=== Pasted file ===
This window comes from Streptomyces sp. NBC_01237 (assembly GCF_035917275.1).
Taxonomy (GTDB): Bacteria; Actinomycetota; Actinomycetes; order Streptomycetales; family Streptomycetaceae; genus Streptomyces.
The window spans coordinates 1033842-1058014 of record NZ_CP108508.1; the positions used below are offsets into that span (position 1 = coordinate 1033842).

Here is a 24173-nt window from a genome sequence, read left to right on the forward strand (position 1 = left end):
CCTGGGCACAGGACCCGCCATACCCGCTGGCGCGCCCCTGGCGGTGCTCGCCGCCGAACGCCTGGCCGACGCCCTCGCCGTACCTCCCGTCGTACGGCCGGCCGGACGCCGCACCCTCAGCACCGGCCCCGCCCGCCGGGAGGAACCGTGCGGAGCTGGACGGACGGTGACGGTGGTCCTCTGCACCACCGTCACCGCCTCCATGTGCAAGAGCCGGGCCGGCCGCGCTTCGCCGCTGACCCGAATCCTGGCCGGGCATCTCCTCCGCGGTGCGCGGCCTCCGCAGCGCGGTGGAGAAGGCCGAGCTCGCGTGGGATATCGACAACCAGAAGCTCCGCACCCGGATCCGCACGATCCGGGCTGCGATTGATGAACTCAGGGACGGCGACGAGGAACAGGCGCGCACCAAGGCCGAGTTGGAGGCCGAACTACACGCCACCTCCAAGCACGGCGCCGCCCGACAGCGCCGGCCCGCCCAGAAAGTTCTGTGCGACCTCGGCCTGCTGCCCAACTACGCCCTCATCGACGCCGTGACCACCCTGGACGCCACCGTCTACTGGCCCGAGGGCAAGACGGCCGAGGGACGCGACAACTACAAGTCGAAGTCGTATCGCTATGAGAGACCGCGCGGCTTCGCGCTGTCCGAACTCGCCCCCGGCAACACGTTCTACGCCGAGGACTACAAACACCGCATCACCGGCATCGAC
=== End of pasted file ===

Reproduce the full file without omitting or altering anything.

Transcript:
This window comes from Streptomyces sp. NBC_01237 (assembly GCF_035917275.1).
Taxonomy (GTDB): Bacteria; Actinomycetota; Actinomycetes; order Streptomycetales; family Streptomycetaceae; genus Streptomyces.
The window spans coordinates 1033842-1058014 of record NZ_CP108508.1; the positions used below are offsets into that span (position 1 = coordinate 1033842).

Here is a 24173-nt window from a genome sequence, read left to right on the forward strand (position 1 = left end):
CCTGGGCACAGGACCCGCCATACCCGCTGGCGCGCCCCTGGCGGTGCTCGCCGCCGAACGCCTGGCCGACGCCCTCGCCGTACCTCCCGTCGTACGGCCGGCCGGACGCCGCACCCTCAGCACCGGCCCCGCCCGCCGGGAGGAACCGTGCGGAGCTGGACGGACGGTGACGGTGGTCCTCTGCACCACCGTCACCGCCTCCATGTGCAAGAGCCGGGCCGGCCGCGCTTCGCCGCTGACCCGAATCCTGGCCGGGCATCTCCTCCGCGGTGCGCGGCCTCCGCAGCGCGGTGGAGAAGGCCGAGCTCGCGTGGGATATCGACAACCAGAAGCTCCGCACCCGGATCCGCACGATCCGGGCTGCGATTGATGAACTCAGGGACGGCGACGAGGAACAGGCGCGCACCAAGGCCGAGTTGGAGGCCGAACTACACGCCACCTCCAAGCACGGCGCCGCCCGACAGCGCCGGCCCGCCCAGAAAGTTCTGTGCGACCTCGGCCTGCTGCCCAACTACGCCCTCATCGACGCCGTGACCACCCTGGACGCCACCGTCTACTGGCCCGAGGGCAAGACGGCCGAGGGACGCGACAACTACAAGTCGAAGTCGTATCGCTATGAGAGACCGCGCGGCTTCGCGCTGTCCGAACTCGCCCCCGGCAACACGTTCTACGCCGAGGACTACAAACACCGCATCACCGGCATCGAC